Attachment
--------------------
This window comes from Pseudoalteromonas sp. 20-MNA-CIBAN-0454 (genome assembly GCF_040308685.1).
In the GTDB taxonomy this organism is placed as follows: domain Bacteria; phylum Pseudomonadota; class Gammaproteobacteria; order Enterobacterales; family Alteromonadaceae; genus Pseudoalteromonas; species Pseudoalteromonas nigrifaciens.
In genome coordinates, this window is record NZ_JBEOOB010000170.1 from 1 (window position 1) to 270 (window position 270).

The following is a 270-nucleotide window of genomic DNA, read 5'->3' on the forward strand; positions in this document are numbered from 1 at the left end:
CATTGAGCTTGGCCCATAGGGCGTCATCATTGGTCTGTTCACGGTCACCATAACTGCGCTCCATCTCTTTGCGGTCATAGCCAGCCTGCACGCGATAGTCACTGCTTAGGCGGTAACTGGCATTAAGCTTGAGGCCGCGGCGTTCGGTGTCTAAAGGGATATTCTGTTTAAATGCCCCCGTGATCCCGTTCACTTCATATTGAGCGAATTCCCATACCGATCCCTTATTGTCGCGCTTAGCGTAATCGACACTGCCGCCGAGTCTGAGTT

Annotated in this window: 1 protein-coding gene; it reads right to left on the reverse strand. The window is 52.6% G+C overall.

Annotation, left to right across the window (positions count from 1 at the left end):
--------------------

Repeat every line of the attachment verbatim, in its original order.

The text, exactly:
This window comes from Pseudoalteromonas sp. 20-MNA-CIBAN-0454 (genome assembly GCF_040308685.1).
In the GTDB taxonomy this organism is placed as follows: domain Bacteria; phylum Pseudomonadota; class Gammaproteobacteria; order Enterobacterales; family Alteromonadaceae; genus Pseudoalteromonas; species Pseudoalteromonas nigrifaciens.
In genome coordinates, this window is record NZ_JBEOOB010000170.1 from 1 (window position 1) to 270 (window position 270).

The following is a 270-nucleotide window of genomic DNA, read 5'->3' on the forward strand; positions in this document are numbered from 1 at the left end:
CATTGAGCTTGGCCCATAGGGCGTCATCATTGGTCTGTTCACGGTCACCATAACTGCGCTCCATCTCTTTGCGGTCATAGCCAGCCTGCACGCGATAGTCACTGCTTAGGCGGTAACTGGCATTAAGCTTGAGGCCGCGGCGTTCGGTGTCTAAAGGGATATTCTGTTTAAATGCCCCCGTGATCCCGTTCACTTCATATTGAGCGAATTCCCATACCGATCCCTTATTGTCGCGCTTAGCGTAATCGACACTGCCGCCGAGTCTGAGTT

Annotated in this window: 1 protein-coding gene; it reads right to left on the reverse strand. The window is 52.6% G+C overall.

Annotation, left to right across the window (positions count from 1 at the left end):